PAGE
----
Today, though, vendors hawk slices of chikanda to hungry shoppers on the bustling streets of Zambia’s capital, Lusaka, and to bleary beer-drinkers in bars. In the rapidly growing city’s glossy new supermarkets, chikanda is on the shelves. At large restaurants, it’s on the menu. In the past decade or so, says Kaoma, cofounder and executive director of the Lusaka-based youth nonprofit Agents of Change, this food of rural scarcity has become an urban trend.
“People are going back to the traditional food,” says Royd Vinya, Dean of the School of Natural Resources at Zambia’s Copperbelt University, who oversees the university’s chikanda sustainability project. At a time when indigenous diets across Africa are increasingly challenged by corporate agriculture and fast food chains, Vinya says, “Everybody wants to get connected back to where they came from.”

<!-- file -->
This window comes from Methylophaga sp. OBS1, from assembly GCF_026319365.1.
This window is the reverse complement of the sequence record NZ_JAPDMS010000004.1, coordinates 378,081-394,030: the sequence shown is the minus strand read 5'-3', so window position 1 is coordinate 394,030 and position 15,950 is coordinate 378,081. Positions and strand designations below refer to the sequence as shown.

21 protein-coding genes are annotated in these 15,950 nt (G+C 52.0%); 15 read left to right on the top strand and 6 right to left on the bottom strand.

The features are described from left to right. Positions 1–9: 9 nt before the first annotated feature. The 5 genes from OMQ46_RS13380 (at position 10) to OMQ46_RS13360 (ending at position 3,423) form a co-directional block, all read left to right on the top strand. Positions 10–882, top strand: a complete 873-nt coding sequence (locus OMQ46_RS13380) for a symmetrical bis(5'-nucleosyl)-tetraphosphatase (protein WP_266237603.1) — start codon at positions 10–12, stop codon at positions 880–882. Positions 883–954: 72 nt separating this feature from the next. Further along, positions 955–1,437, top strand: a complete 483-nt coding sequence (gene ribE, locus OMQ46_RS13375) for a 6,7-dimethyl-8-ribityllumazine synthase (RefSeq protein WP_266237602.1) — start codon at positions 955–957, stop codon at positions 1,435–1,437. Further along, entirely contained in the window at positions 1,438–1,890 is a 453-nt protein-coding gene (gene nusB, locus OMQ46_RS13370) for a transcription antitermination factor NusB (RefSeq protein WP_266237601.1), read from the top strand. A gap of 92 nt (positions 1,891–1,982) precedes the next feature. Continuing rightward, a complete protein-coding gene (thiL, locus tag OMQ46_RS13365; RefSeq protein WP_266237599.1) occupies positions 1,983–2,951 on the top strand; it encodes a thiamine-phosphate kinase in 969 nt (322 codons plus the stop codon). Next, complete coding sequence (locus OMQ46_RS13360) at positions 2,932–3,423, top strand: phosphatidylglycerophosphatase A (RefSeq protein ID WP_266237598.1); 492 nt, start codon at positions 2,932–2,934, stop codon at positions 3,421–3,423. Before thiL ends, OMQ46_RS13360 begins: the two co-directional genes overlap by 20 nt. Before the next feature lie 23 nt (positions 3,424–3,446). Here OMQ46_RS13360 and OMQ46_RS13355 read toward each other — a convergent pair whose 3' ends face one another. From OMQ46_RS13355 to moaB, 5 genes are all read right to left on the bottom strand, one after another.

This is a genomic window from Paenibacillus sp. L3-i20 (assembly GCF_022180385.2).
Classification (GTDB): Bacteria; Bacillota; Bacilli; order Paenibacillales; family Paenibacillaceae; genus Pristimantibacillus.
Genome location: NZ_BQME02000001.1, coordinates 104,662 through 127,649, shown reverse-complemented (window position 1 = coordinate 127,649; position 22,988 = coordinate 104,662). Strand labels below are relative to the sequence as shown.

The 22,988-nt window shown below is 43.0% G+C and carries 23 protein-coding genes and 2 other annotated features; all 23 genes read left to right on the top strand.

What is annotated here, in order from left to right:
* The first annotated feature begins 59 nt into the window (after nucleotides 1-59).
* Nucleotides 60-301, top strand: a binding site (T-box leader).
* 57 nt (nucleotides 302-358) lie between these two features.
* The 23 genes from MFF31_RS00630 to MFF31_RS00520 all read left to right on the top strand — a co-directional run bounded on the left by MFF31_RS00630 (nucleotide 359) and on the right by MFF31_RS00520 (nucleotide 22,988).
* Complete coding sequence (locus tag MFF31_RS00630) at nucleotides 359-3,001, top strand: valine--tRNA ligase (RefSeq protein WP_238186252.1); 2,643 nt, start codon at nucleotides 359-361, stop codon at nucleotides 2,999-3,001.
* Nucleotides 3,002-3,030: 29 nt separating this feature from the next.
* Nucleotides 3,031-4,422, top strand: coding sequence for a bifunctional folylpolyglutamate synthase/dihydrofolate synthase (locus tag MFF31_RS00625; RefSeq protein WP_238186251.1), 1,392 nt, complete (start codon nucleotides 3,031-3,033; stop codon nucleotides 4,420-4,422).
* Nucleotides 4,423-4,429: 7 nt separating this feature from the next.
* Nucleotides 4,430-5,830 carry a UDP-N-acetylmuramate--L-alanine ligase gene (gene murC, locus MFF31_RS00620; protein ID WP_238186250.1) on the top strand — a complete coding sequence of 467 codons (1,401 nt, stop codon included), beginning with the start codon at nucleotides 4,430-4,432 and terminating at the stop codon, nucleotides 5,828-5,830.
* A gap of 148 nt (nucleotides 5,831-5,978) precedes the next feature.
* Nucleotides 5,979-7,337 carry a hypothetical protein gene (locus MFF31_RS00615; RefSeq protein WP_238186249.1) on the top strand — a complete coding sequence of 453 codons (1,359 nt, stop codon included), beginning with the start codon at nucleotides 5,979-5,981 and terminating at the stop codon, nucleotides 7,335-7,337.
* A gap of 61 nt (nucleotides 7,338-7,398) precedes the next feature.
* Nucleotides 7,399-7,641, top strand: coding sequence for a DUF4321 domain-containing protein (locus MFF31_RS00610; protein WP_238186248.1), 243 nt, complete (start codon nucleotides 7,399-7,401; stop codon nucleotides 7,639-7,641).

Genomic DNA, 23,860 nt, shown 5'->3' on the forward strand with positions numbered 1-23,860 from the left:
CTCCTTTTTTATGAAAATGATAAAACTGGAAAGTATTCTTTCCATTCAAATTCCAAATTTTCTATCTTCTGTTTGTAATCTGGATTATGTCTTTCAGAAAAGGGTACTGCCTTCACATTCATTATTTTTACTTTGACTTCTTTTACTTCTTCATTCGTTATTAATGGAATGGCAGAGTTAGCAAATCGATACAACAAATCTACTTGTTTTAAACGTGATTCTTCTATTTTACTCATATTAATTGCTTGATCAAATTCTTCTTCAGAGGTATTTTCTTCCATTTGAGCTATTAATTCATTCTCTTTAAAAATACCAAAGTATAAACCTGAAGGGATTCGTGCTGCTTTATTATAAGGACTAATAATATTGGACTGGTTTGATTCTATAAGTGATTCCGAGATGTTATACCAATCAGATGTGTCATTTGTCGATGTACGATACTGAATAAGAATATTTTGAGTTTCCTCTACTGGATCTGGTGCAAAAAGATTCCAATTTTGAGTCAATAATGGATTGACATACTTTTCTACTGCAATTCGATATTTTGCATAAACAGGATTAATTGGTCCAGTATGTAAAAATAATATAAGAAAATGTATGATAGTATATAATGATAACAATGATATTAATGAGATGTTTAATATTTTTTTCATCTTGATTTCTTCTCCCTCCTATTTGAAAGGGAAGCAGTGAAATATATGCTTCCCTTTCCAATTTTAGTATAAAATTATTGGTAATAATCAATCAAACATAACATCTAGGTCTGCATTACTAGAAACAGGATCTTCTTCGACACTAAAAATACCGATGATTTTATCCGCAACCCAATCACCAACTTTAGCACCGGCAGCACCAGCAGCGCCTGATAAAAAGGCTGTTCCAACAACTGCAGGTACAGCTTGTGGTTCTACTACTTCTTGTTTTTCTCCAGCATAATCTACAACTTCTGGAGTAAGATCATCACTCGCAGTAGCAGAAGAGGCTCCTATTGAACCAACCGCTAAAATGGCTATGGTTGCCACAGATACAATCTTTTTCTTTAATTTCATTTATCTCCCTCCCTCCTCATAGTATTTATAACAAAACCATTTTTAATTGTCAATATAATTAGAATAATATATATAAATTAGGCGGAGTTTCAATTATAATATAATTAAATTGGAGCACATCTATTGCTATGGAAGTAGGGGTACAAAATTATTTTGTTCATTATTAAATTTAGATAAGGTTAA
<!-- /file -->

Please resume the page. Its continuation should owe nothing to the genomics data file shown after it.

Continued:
But there’s a catch. While the craving for chikanda may represent a yearning for rural roots, skyrocketing demand for the snack has depleted Zambia’s wild orchid population. Since the flowers are notoriously difficult to cultivate in captivity, conservationists fear the craze may wipe wild orchids off Zambia’s map.
Orchid overharvesting isn’t just a Zambian problem. A booming illegal orchid trade threatens many of the world’s more than 20,000 known orchid species. The growing popularity of tuber-based Turkish salep, a warm, wintertime drink, has decimated orchid populations in the Middle East. Meanwhile, increasing demand for chikanda in urban Zambia has led to the import of the tubers from nearby Tanzania, Angola, and the Democratic Republic of Congo—a trade that is exporting the risk of overharvesting abroad.